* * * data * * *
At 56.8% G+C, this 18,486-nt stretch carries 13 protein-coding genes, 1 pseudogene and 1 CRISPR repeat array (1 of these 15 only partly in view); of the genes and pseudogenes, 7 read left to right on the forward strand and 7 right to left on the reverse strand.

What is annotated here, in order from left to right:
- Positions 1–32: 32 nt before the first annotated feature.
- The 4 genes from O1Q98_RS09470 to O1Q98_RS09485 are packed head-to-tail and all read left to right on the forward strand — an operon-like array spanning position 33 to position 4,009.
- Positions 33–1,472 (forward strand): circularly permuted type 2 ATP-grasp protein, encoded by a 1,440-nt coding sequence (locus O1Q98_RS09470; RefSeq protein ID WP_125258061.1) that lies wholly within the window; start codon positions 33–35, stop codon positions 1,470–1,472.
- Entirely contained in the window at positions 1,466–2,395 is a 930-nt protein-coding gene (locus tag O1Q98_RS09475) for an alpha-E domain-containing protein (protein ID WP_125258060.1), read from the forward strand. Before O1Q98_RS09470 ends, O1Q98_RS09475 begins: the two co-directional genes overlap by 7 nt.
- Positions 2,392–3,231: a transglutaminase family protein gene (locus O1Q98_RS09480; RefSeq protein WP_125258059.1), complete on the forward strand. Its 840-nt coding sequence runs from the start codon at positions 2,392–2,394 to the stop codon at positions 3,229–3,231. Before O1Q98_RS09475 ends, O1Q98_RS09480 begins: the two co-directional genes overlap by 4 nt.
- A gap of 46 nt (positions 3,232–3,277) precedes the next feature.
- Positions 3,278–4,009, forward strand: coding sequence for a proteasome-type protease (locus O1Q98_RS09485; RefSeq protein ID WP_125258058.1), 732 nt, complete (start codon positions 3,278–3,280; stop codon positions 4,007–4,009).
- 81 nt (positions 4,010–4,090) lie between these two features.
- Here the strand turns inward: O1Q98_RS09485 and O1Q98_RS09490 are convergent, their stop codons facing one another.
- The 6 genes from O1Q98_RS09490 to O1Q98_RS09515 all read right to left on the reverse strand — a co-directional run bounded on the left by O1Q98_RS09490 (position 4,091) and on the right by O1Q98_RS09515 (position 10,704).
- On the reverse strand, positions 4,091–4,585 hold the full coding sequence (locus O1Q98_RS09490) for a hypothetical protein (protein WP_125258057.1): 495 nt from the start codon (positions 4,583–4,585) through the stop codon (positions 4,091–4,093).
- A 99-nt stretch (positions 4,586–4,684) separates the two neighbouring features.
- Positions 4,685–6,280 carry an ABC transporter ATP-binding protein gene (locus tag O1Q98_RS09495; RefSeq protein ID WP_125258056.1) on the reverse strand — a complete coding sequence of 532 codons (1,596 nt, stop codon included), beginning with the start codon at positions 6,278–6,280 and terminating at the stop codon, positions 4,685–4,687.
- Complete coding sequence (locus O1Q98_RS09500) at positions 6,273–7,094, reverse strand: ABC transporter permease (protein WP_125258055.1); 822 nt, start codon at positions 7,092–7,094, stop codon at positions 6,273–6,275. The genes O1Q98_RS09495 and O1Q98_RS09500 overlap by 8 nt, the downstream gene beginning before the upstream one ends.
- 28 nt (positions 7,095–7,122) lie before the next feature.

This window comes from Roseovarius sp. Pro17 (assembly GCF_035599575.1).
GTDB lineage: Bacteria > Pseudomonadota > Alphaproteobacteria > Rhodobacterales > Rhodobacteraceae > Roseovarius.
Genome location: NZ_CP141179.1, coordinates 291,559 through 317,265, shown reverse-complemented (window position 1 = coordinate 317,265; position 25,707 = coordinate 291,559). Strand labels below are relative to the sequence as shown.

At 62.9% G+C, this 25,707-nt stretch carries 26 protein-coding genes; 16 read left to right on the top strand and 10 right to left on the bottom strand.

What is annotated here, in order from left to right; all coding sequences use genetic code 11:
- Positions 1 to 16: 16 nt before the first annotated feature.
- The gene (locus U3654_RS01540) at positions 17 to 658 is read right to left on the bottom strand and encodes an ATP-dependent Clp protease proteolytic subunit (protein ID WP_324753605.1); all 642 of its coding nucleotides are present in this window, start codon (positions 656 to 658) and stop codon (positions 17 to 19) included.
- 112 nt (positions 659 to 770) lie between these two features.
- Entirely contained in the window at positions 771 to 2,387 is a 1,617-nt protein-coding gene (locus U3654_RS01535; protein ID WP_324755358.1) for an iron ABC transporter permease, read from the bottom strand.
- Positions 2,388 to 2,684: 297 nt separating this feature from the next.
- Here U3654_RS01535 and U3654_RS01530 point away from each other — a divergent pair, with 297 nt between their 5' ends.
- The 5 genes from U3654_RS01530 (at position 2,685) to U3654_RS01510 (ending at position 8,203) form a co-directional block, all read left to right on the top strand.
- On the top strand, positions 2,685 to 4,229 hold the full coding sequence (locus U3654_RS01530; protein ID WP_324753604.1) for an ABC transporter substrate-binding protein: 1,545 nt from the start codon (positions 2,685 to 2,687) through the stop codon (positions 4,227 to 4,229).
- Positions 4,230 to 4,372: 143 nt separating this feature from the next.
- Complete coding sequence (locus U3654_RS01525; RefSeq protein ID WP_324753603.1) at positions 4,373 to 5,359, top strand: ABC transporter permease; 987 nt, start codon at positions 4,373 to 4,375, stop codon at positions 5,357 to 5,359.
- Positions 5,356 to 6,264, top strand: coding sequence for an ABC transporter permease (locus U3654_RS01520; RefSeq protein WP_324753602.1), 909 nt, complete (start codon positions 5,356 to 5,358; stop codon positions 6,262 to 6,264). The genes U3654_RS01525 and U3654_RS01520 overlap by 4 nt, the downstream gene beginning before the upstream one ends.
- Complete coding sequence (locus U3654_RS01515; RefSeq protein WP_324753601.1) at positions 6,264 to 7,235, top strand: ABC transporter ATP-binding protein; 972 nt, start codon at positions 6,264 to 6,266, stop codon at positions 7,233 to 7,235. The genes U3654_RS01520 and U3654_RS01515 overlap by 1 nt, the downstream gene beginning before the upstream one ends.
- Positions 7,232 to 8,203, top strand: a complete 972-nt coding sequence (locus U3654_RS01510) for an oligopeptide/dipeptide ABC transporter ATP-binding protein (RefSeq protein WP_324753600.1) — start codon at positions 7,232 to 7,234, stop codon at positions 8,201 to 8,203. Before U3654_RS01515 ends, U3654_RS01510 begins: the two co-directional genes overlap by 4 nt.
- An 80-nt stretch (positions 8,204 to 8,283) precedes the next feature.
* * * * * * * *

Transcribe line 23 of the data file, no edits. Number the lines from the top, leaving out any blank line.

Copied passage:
- Positions 1 to 16: 16 nt before the first annotated feature.